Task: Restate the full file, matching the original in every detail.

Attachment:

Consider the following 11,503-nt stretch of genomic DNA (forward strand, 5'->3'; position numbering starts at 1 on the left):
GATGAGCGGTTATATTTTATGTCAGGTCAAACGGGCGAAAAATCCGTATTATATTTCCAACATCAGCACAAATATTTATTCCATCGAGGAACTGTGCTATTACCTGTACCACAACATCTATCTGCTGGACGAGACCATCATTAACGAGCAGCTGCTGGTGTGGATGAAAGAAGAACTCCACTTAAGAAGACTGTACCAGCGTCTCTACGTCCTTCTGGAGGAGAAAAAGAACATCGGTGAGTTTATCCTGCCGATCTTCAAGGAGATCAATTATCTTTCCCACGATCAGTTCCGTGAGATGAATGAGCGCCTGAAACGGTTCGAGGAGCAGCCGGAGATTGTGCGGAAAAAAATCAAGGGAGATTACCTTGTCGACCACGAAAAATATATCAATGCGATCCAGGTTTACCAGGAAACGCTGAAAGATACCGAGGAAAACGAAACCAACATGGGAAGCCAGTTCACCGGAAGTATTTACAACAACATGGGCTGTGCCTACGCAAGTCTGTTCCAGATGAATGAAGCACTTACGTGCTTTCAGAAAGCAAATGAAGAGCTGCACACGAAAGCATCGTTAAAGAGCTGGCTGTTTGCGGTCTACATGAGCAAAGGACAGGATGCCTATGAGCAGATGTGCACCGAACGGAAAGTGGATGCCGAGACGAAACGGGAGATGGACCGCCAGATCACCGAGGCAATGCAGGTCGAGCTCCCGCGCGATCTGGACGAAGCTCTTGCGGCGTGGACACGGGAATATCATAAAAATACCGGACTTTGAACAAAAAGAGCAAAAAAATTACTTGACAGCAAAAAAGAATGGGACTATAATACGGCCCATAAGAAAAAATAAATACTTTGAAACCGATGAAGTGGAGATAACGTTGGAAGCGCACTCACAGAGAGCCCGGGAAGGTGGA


Consider the following 11,503-nt stretch of genomic DNA (forward strand, 5'->3'; position numbering starts at 1 on the left):
GATGAGCGGTTATATTTTATGTCAGGTCAAACGGGCGAAAAATCCGTATTATATTTCCAACATCAGCACAAATATTTATTCCATCGAGGAACTGTGCTATTACCTGTACCACAACATCTATCTGCTGGACGAGACCATCATTAACGAGCAGCTGCTGGTGTGGATGAAAGAAGAACTCCACTTAAGAAGACTGTACCAGCGTCTCTACGTCCTTCTGGAGGAGAAAAAGAACATCGGTGAGTTTATCCTGCCGATCTTCAAGGAGATCAATTATCTTTCCCACGATCAGTTCCGTGAGATGAATGAGCGCCTGAAACGGTTCGAGGAGCAGCCGGAGATTGTGCGGAAAAAAATCAAGGGAGATTACCTTGTCGACCACGAAAAATATATCAATGCGATCCAGGTTTACCAGGAAACGCTGAAAGATACCGAGGAAAACGAAACCAACATGGGAAGCCAGTTCACCGGAAGTATTTACAACAACATGGGCTGTGCCTACGCAAGTCTGTTCCAGATGAATGAAGCACTTACGTGCTTTCAGAAAGCAAATGAAGAGCTGCACACGAAAGCATCGTTAAAGAGCTGGCTGTTTGCGGTCTACATGAGCAAAGGACAGGATGCCTATGAGCAGATGTGCACCGAACGGAAAGTGGATGCCGAGACGAAACGGGAGATGGACCGCCAGATCACCGAGGCAATGCAGGTCGAGCTCCCGCGCGATCTGGACGAAGCTCTTGCGGCGTGGACACGGGAATATCATAAAAATACCGGACTTTGAACAAAAAGAGCAAAAAAATTACTTGACAGCAAAAAAGAATGGGACTATAATACGGCCCATAAGAAAAAATAAATACTTTGAAACCGATGAAGTGGAGATAACGTTGGAAGCGCACTCACAGAGAGCCCGGGAAGGTGGA